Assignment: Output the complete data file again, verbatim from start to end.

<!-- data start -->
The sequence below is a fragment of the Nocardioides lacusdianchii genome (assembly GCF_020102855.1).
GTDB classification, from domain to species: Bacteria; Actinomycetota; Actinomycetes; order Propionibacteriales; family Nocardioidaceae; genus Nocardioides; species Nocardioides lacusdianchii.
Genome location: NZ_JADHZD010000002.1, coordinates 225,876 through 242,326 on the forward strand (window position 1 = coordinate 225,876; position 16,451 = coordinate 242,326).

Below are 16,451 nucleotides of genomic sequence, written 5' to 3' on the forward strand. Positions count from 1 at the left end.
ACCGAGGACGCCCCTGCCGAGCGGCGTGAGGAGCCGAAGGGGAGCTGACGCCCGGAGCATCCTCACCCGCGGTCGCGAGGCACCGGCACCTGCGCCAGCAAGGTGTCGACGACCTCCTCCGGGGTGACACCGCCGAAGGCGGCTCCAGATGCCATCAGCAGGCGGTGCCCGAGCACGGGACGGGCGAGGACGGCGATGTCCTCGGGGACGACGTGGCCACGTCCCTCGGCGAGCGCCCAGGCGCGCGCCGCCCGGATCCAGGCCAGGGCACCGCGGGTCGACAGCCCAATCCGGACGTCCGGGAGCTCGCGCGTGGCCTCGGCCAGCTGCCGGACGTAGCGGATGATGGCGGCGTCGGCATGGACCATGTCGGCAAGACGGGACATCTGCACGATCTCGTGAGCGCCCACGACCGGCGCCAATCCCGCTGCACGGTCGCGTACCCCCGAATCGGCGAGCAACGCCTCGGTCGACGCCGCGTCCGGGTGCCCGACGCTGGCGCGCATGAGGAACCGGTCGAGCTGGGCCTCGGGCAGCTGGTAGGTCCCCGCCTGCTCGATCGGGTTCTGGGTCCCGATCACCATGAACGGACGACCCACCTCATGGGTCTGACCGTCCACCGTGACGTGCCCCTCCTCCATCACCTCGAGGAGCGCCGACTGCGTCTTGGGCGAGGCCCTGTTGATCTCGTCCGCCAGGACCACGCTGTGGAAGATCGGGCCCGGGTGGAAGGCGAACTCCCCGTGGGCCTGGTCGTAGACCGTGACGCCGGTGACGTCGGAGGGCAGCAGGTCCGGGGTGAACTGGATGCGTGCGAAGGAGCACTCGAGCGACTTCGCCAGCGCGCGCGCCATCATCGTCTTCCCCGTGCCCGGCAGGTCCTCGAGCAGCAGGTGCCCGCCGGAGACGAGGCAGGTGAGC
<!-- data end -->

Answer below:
The sequence below is a fragment of the Nocardioides lacusdianchii genome (assembly GCF_020102855.1).
GTDB classification, from domain to species: Bacteria; Actinomycetota; Actinomycetes; order Propionibacteriales; family Nocardioidaceae; genus Nocardioides; species Nocardioides lacusdianchii.
Genome location: NZ_JADHZD010000002.1, coordinates 225,876 through 242,326 on the forward strand (window position 1 = coordinate 225,876; position 16,451 = coordinate 242,326).

Below are 16,451 nucleotides of genomic sequence, written 5' to 3' on the forward strand. Positions count from 1 at the left end.
ACCGAGGACGCCCCTGCCGAGCGGCGTGAGGAGCCGAAGGGGAGCTGACGCCCGGAGCATCCTCACCCGCGGTCGCGAGGCACCGGCACCTGCGCCAGCAAGGTGTCGACGACCTCCTCCGGGGTGACACCGCCGAAGGCGGCTCCAGATGCCATCAGCAGGCGGTGCCCGAGCACGGGACGGGCGAGGACGGCGATGTCCTCGGGGACGACGTGGCCACGTCCCTCGGCGAGCGCCCAGGCGCGCGCCGCCCGGATCCAGGCCAGGGCACCGCGGGTCGACAGCCCAATCCGGACGTCCGGGAGCTCGCGCGTGGCCTCGGCCAGCTGCCGGACGTAGCGGATGATGGCGGCGTCGGCATGGACCATGTCGGCAAGACGGGACATCTGCACGATCTCGTGAGCGCCCACGACCGGCGCCAATCCCGCTGCACGGTCGCGTACCCCCGAATCGGCGAGCAACGCCTCGGTCGACGCCGCGTCCGGGTGCCCGACGCTGGCGCGCATGAGGAACCGGTCGAGCTGGGCCTCGGGCAGCTGGTAGGTCCCCGCCTGCTCGATCGGGTTCTGGGTCCCGATCACCATGAACGGACGACCCACCTCATGGGTCTGACCGTCCACCGTGACGTGCCCCTCCTCCATCACCTCGAGGAGCGCCGACTGCGTCTTGGGCGAGGCCCTGTTGATCTCGTCCGCCAGGACCACGCTGTGGAAGATCGGGCCCGGGTGGAAGGCGAACTCCCCGTGGGCCTGGTCGTAGACCGTGACGCCGGTGACGTCGGAGGGCAGCAGGTCCGGGGTGAACTGGATGCGTGCGAAGGAGCACTCGAGCGACTTCGCCAGCGCGCGCGCCATCATCGTCTTCCCCGTGCCCGGCAGGTCCTCGAGCAGCAGGTGCCCGCCGGAGACGAGGCAGGTGAGC